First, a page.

#4) INDUCTANCE 
If you do not know what an inductor or inductance is, go here: Inductance

Inductance is an effect that can be calculated and measure but cannot be seen.  However you see high levels of inductance every time you look at a coil of wire as in the example of the #2 or magnetic field.  A coil is simply another name of an Inductor but is more visually descriptive of what most people see.  A picture of a wire wound inductor is on the left.  Inductors have inductance!  Inductance can best be understood if you think of it as being a another form or cousin of Resistance in that it to can oppose the flow of current in the wire.  The fact that the voltage at the end of the wire is less than what you started with means you have a power loss factor.

Inductance is one of two properties that fall into the class of "AC resistance" more accurately knows as Impedance with units of Ohms.  Inductance makes itself known when the current flowing through the inductor is changing in amplitude or is NOT constant (Not DC).  In other words, Inductance only effects AC current flow.  Like resistance, inductance is in series with the wire.  Also like resistance it opposes the flow of current by creating a voltage drop across itself.  It uses the Magnetic Field to make this happen.  How much is current opposition it can offer is proportional to the value of the inductance.

With pure DC, inductance disappears which is why we never talk about this wire property much when dealing with DC powered layout.  To learn more about inductance as it relates to wire and track, go here:Track & Wire Inductance

#5) CAPACITANCE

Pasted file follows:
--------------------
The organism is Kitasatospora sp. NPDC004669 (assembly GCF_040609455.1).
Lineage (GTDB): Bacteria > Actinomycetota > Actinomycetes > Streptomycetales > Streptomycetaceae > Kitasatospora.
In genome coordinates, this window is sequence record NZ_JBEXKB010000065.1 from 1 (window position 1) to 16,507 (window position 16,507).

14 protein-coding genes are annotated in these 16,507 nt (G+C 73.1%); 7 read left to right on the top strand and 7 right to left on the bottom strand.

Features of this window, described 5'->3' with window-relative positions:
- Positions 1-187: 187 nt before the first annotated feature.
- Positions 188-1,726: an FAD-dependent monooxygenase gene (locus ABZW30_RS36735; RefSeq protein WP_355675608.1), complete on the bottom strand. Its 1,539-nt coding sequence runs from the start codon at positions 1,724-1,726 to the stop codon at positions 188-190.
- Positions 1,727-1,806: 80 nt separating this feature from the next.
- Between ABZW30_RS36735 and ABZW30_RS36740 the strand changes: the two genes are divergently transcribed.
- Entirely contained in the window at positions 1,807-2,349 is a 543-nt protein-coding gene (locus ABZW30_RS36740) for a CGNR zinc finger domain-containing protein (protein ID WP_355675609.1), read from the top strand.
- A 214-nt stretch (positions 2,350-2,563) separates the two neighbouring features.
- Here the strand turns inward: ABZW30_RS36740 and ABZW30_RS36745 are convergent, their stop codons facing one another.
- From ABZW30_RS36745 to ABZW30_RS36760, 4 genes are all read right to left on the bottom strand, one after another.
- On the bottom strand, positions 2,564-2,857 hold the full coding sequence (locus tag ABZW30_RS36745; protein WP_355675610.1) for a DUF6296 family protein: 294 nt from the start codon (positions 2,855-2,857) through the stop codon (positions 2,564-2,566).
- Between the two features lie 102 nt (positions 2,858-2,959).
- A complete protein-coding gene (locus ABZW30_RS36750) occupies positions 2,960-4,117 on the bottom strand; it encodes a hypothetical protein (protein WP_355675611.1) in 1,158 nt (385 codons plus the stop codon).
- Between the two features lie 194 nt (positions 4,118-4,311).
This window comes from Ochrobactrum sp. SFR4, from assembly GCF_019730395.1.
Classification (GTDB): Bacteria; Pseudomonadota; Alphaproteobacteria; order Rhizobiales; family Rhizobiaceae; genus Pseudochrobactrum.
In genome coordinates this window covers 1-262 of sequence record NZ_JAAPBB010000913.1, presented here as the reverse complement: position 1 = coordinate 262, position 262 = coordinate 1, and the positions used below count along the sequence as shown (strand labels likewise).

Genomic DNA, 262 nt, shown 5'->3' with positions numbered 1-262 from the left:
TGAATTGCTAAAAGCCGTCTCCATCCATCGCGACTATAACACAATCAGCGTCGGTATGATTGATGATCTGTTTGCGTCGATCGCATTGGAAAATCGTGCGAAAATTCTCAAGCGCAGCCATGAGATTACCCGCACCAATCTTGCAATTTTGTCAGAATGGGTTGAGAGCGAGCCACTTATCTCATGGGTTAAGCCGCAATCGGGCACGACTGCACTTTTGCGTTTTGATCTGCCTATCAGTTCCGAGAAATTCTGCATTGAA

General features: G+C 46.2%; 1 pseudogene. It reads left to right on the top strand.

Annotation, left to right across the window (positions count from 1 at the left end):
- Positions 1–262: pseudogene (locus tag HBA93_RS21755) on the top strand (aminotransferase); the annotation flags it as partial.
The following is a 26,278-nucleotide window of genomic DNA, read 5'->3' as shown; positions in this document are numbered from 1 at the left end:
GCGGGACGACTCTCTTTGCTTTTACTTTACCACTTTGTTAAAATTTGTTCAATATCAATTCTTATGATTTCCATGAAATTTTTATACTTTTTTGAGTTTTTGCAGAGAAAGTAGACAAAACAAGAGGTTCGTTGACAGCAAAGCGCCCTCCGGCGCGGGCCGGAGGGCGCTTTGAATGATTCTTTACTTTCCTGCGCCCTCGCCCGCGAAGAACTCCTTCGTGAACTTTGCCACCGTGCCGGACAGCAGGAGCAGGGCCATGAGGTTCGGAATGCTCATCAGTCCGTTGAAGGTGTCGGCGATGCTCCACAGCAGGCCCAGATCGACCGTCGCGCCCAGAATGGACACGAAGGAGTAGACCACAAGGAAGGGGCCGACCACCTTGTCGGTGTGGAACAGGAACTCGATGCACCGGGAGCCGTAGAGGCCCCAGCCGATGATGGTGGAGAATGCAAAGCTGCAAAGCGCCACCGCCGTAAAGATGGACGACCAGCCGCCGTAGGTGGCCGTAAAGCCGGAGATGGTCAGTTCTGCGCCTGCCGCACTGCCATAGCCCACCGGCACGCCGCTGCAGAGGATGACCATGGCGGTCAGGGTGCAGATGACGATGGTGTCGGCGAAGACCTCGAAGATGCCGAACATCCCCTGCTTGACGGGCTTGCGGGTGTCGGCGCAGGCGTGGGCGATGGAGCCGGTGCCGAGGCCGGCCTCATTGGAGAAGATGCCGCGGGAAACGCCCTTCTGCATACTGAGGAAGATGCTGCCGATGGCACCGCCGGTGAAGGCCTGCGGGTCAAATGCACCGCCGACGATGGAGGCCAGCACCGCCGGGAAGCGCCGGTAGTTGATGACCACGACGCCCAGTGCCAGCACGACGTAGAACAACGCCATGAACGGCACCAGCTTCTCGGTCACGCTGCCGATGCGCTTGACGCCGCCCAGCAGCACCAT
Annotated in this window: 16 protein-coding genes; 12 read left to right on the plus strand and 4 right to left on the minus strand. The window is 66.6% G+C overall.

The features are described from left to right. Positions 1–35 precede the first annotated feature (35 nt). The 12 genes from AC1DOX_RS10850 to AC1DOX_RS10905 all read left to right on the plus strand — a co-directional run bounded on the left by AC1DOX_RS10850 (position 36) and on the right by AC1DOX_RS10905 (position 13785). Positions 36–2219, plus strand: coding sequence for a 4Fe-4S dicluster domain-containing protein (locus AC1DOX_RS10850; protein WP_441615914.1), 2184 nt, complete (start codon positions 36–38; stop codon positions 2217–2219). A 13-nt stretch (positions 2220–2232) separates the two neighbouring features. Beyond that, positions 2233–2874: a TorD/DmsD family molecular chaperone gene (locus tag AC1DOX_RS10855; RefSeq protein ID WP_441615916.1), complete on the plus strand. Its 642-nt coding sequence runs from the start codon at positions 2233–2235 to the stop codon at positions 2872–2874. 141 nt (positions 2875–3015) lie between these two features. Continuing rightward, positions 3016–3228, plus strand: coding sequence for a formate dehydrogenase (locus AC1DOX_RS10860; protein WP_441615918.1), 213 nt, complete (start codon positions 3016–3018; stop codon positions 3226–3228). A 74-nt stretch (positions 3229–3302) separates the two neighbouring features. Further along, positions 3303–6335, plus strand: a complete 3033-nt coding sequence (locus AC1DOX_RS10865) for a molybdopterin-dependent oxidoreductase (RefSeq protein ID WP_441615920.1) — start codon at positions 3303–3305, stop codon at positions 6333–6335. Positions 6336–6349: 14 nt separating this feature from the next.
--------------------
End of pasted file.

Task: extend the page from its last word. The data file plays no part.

If you do not know what a capacitor or capacitance is, go here:Capacitance

Capacitance is an effect that can be calculated and measure but cannot be seen.  However you see high levels of capacitance every time you look at a Capacitor.  A picture of a large capacitors are on the left.  Capacitors have Capacitance!  Capacitance only effects AC current.  Capacitance can best be understood if you think of it as being a another form or cousin of Resistance.  However instead of opposing current flow in a wire, it simply redirects it elsewhere by providing another path for it to go.  The fact that the current at the end of the wire is less than what you started with means you have a power loss factor.

Capacitance is one of two properties that fall into the class of AC resistance more accurately knows as Impedance with units of Ohms.  Capacitance makes itself known when the votlage on a wire is changing in amplitude or is NOT constant (Not DC).  In other words, Capacitance only effects AC voltage.  Unlike inductance which is in series with the wire, capacitance works between two wires.   Typically we talking about the pair of wires (think bus) that are carrying the current from the start (Source) out to the destination (load) and back to the source.  A good example is a track bus that carries current from the booster out to the track and back.
Capacitance opposes changes in voltage levels by creating a virtual "short circuit" in the air between the two wires.  It use the Electric Field to make this happen.  By redirecting ONLY the changing current flow that is attempting to force the change in voltage, it allows the voltage to remain constant on the wire.  Stated another way, the voltage at the end (load) of the wire bus will be more constant unlike the voltage at the beginning of the wire bus (Booster).  Another way to look at this is the capacitance if filtering (picking) out the AC current and redirecting right back to the booster.  How much current redirection it can offer is proportional to the value of the capacitance.

With pure DC, capacitance disappears which is why we never talk about this wire property much when dealing with DC powered layout.  To learn more about capacitance as it relates to wire and track, go here: Track and Wire Capacitance


Reference Impedance: http://en.wikipedia.org/wiki/Electrical_impedance    
Subpages (2): Capacitance Inductance